Juan Corona

Juan Corona murdered at least twenty-five migrant workers during a bloodstained six week period in 1971.

Corona (born 1934) had arrived in Yuba City, California in the 1950s as a Mexican migrant worker. By the early 1970s, he'd moved up the pecking order and was a labour contractor; he hired itinerants to pick fruit on behalf of local farmers (for minimal pay) around the Yuba area. Long before Corona’s series of homicides, as far back as 1956, he’d been diagnosed as suffering from schizophrenia. However, no-one suspected the disturbing depths of his true mental condition. Though outwardly a macho man with a wife and children, Corona was a predatory homosexual and a brutal sadist. His murder victims were all male and all were sexually assaulted before being killed.

At least one other member of the Corona Family had a history of sexually motivated violence; in 1970, Juan’s half-brother Natividad, who owned the “Guadalajara” cafe in nearby Marysville, had molested and beaten a young man in the washroom at his place of business. The victim was discovered bleeding by other customers; when he sued Natividad for $250,000.00. The pervert fled back to Mexico.

As a labour contractor, Corona personally recruited migrant workers and housed the men in a barracks-like building on the Sullivan ranch. These men were, for the most part, elderly alcoholics, social dropouts, and misfits - the kind of people who would not ordinarily be missed if they vanished. In early May 1971, Corona apparently started to single out individual workers for sex and death. But it’s likely that his career as a homosexual rapist began much earlier. His job and his twisted inclinations gave him ample opportunities to prey on vulnerable men; his position and their lack of social standing would have ensured that the police were not informed.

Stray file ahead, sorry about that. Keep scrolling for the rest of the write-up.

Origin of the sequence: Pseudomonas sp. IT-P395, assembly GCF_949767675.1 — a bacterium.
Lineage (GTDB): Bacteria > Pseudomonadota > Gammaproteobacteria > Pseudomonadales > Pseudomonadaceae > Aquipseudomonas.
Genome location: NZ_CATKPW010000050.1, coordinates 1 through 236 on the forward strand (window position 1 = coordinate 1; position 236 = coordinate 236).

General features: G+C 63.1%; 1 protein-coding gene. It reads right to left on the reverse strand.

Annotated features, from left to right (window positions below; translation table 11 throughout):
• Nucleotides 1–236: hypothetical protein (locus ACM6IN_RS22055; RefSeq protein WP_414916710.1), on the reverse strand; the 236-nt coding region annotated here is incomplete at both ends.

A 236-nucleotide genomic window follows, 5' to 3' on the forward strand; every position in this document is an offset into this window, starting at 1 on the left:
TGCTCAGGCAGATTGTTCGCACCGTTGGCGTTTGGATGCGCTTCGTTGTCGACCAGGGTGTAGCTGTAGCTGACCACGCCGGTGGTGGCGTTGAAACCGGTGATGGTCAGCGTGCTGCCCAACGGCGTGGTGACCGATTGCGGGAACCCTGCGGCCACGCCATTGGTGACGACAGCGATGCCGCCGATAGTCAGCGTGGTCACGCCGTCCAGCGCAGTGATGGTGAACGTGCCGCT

On May 19, a Japanese fruit farmer noticed a large hole seven feet long and three and a half feet deep that had been scooped out of his land in a peach orchard. The next night he went to the same spot and saw that the earth had been packed back into the hole. He called the police who dug into what was a fresh grave. Inside of it was Kenneth Whitacre, a vagrant who had homosexual pornography in his back pocket. He had been sexually assaulted and then stabbed to death - somebody had chopped his head open with a machete.

Another farmer noticed what appeared to be a freshly dug grave on his land and police began digging again; this time finding an elderly man - Charles Fleming, known to be a drifter. More graves in this area yielded more men, all of them sodomized, stabbed (one was shot) and mutilated viciously about the head with a machete. The killer had followed a similar pattern in every case; each of the victims bore a deep puncture to the chest followed by two slashes across the back of the head in the shape of a cross. All had been buried face up, arms stretched above their heads, shirts pulled up over their faces. Some had their lower garments lewdly pulled down.

In one grave police found the body of Melford Sample and a meat market receipt made out to "Juan V. Corona." The bodies kept turning up - including that of John Henry Jackson, an elderly worker who had been seen some weeks earlier riding in the back of Corona's pickup truck. The police kept digging until June 4, 1971, unearthing twenty-five bodies, along with more receipts that had the name of Juan Corona on them. Corona was arrested and charged with murder. He pleaded not guilty, but his defence lawyers, who maintained that his half-brother had done the murders, had an uphill battle against the overpowering evidence of bodies, receipts and eyewitnesses who had seen the murdered workers with Corona shortly before they disappeared.